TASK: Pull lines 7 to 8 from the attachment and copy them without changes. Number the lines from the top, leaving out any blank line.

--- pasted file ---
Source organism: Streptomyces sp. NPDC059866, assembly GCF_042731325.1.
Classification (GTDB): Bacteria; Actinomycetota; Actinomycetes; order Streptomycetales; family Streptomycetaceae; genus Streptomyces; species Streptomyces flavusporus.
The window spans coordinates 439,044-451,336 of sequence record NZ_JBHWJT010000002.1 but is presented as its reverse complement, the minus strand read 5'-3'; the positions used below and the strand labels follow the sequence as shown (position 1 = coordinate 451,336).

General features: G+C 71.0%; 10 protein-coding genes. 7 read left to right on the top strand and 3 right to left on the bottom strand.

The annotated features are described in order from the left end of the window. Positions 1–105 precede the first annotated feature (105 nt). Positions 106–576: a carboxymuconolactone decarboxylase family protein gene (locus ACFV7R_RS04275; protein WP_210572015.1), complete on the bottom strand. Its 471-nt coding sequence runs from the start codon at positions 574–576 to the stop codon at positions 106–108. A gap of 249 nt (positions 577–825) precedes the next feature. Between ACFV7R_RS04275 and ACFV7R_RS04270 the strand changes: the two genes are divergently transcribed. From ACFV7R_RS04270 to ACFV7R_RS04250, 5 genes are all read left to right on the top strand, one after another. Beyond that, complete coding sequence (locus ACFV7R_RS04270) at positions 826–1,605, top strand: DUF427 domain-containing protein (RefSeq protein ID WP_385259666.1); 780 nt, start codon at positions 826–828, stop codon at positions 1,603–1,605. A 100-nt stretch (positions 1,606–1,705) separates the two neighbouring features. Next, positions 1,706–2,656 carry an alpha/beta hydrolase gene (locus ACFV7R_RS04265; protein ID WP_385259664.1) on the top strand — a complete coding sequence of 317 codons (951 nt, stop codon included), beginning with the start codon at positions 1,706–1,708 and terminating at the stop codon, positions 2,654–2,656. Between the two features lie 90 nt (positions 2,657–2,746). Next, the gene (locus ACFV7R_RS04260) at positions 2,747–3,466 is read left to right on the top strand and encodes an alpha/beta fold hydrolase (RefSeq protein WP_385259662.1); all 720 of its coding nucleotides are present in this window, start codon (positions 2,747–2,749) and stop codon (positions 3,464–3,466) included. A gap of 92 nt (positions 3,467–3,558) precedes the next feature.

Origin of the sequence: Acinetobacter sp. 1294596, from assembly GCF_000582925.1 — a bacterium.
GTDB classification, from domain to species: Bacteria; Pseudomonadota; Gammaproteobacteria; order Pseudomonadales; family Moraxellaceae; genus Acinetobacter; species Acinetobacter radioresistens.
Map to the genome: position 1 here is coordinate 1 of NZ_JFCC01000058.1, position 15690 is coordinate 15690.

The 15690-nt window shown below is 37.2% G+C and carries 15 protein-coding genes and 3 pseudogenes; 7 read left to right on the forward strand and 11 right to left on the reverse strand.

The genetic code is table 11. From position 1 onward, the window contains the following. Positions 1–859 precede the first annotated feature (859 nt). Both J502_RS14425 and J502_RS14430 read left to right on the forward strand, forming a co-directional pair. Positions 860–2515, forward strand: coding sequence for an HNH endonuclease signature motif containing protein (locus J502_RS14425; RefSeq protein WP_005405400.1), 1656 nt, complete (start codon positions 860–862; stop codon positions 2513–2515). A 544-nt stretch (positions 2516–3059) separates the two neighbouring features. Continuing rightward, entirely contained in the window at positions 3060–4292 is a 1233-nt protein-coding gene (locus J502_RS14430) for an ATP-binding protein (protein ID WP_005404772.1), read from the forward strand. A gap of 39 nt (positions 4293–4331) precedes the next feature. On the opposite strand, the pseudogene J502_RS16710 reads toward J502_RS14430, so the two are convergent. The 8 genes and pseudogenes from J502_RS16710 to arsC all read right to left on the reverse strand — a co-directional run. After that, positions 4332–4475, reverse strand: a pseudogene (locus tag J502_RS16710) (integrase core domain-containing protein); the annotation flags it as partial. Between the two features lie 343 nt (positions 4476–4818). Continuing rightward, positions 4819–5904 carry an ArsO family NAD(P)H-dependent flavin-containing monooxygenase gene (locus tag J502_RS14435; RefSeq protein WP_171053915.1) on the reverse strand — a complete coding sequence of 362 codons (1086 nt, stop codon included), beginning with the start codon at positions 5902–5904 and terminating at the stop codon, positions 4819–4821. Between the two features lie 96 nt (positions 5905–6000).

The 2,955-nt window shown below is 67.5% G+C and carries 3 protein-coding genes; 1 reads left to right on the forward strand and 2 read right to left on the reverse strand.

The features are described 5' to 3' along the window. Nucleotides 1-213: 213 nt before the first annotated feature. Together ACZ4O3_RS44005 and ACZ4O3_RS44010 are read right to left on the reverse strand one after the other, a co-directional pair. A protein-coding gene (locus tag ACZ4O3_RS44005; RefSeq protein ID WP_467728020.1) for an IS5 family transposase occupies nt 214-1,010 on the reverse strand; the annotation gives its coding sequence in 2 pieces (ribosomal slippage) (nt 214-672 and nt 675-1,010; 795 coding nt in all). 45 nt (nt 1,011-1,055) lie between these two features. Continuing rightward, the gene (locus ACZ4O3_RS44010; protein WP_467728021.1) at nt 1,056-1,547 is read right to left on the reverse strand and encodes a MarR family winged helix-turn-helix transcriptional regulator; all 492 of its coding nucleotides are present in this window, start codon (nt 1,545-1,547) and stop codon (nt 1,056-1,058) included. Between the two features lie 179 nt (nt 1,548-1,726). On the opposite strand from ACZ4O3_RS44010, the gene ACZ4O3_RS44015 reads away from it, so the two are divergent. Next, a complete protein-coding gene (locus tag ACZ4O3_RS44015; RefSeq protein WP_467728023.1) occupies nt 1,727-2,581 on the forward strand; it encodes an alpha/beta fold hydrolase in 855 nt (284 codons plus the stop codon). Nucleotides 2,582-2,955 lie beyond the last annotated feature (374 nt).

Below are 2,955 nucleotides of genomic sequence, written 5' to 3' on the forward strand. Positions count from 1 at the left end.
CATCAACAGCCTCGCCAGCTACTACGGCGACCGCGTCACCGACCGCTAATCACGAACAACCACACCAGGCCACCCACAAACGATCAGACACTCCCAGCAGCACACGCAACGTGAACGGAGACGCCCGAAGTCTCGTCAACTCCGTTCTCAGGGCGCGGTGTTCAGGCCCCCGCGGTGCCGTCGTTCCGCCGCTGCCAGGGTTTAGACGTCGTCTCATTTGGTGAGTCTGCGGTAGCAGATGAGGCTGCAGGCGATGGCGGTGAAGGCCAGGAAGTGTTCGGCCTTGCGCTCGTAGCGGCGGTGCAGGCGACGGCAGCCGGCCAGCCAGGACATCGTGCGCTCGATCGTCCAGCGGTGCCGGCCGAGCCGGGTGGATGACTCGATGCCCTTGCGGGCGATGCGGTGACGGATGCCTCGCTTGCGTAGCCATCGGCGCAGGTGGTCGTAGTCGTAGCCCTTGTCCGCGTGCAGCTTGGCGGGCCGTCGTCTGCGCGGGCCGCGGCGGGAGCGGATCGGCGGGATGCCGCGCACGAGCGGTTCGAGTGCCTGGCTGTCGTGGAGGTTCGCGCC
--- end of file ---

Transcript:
GTDB classification, from domain to species: Bacteria; Pseudomonadota; Gammaproteobacteria; order Pseudomonadales; family Moraxellaceae; genus Acinetobacter; species Acinetobacter radioresistens.
Map to the genome: position 1 here is coordinate 1 of NZ_JFCC01000058.1, position 15690 is coordinate 15690.